Mom’s Wisdom

Terry Lieb Challenging Yourself, Living out your Faith 6 Comments

I was late!

The parking lot of the doctor’s office was full except for a row of empty handicap spaces right up front. I glanced at the handicap tag hanging on the rear-view mirror. The tag is for my wife who wasn’t in the car. Should I…?

I felt quite embarrassed being late for the appointment and finding another parking space would make me even later. Excuses ran through my mind. Being late would inconvenience the doctor and his staff and besides, there were several other handicap spaces available. And I’m sure plenty of other people do the same thing. Even before the thought finished, I heard my mother’s voice from over 60 years ago.

“Never use someone else’s misbehavior to justify your behavior—or misbehavior.”

It was wisdom she had repeated throughout my childhood. I’d already heard it several times on the day Mom pulled me aside when I got home from school and told me that Mrs. Kline, an elderly neighbor, had stopped by, quite upset. Some kids were taking a “shortcut” through her yard and on several occasions some of her most favorite flowers had been trampled on.

Photo by Valentina Locatelli on

“But Mom,” I protested, “All of the kids cut through her yard!”

As soon as the words came out of my mouth I realized what I had done—or tried to. Justified my misbehavior by the misbehavior of others.

Mom knew immediately that I realized what I had done. “I’m proud of you, you remembered what I taught you!” she said, giving me a smile and a wink. “That’s much better than me repeating what I said before.”

She didn’t stop there, though. “The next time you are with your friends and the group begins to cross Mrs. Kline‘s yard and you decide to go around, you may want to be thinking about how you want to respond to them in case they ask you why you are taking a different path,” she said.

Mom was amazing; she didn’t tell me what to say but simply suggested I might want to “think about” my possible response!

“It can be hard to do something different than everyone else,” she continued. “Courage to take a stand and do what you feel is right is a rare quality! But if you do manage to muster the courage to go up against the crowd and you feel abandoned and alone, remember that God is right there beside you. God is always with you, Terry, but I think He’s especially close when you’re standing up to everyone else to do what you think is right.”

That lesson made a deep impression on me and has stuck with me for over six decades. I wish I could say that that was all it took, that I always followed my conscience from that day forward. Unfortunately I’ve discovered that, like so many things, this is a battle that must be fought on a on-going basis. Even now at times I catch myself beginning to justify a behavior because “everyone else” does it or not doing what I know is right because I might stand out or make other people uncomfortable by not “going along.”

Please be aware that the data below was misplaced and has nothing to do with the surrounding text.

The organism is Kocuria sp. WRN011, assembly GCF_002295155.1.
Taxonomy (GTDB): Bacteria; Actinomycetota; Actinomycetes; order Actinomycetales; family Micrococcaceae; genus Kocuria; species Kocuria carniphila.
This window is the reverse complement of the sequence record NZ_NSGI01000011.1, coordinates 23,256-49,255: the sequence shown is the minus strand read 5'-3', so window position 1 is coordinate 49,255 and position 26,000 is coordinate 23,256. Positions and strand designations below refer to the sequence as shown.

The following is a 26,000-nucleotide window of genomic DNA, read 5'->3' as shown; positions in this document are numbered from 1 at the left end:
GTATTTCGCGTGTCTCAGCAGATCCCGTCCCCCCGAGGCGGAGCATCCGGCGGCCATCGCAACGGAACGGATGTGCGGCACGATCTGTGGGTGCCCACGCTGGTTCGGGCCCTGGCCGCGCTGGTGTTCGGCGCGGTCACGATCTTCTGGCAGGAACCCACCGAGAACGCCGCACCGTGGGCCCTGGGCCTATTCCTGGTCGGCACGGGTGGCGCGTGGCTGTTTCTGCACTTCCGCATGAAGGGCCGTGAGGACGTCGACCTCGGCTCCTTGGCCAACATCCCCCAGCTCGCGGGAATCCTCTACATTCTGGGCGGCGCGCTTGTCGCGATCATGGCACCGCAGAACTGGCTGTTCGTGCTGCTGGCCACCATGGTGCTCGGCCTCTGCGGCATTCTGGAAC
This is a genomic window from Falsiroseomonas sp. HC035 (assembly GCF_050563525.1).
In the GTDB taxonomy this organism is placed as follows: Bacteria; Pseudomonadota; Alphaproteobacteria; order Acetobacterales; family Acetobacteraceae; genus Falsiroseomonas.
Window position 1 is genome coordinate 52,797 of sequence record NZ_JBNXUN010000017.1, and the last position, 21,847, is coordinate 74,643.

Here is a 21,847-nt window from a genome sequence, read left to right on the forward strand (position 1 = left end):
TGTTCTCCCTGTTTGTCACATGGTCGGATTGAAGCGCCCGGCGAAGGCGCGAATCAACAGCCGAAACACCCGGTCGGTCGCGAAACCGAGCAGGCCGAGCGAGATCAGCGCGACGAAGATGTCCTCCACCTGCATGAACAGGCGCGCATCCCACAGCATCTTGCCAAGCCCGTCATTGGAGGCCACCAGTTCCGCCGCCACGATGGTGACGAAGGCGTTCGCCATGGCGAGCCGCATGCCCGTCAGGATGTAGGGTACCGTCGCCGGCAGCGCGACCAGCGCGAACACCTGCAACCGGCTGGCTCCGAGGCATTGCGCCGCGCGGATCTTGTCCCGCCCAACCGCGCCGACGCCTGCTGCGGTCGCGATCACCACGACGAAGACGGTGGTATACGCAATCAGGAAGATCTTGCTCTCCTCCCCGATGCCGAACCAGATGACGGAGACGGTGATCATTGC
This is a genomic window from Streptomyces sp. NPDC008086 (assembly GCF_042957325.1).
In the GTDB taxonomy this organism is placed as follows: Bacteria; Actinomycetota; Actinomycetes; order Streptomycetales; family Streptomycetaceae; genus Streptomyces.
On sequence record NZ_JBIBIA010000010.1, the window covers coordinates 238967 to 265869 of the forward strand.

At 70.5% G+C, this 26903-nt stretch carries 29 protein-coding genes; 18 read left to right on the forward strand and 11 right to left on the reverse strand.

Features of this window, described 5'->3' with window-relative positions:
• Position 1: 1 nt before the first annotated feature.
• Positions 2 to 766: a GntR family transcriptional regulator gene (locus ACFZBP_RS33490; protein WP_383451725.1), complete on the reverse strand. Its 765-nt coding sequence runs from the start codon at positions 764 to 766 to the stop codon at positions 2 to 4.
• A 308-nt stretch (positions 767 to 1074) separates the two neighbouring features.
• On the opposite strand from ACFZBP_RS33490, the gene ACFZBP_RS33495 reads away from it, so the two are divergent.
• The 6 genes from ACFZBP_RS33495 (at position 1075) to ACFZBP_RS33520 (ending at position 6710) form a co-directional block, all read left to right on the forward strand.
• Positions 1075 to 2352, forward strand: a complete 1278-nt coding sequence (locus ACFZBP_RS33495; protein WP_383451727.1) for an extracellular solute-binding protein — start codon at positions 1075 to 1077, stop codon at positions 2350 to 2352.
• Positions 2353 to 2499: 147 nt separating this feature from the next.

Whether it is using a handicap tag that isn’t mine, going “just a few” miles over the speed limit, “fudging” on taxes, or “sampling” the fruit in the grocery store, the temptation to use the “everyone’s doing it” excuse is always there. Those might seem like fairly trivial examples, and perhaps they are,

but once you start looking to other people’s actions to set the standard for your own behavior, that mindset can be used to justify just about anything.

You can see it everywhere: unfaithful spouses routinely defend their affairs by saying their spouse wasn’t giving them what they needed; business leaders rationalize exploitative or even illegal practices by saying their competitors are also guilty and they couldn’t be competitive if they didn’t follow suit; party faithful turn a blind eye to immoral personal behavior, slander ads, or false facts from members of their party because “that’s the way politics works” and “the other party does it too;” so-called “patriots” support America’s use of torture or other human rights violations by saying these brutalities are justified because of the enemy’s own atrocities.

In a world which often seems to have no principles beyond what’s good for me and mine, what works, or what I can get away with, it’s increasingly rare to run into examples of moral integrity and courage. And the worse things gets, the more tempting it is to write off our own moral failings as minor and irrelevant compared with the really bad stuff “everyone else” is doing. It’s a vicious cycle that leads nowhere but down.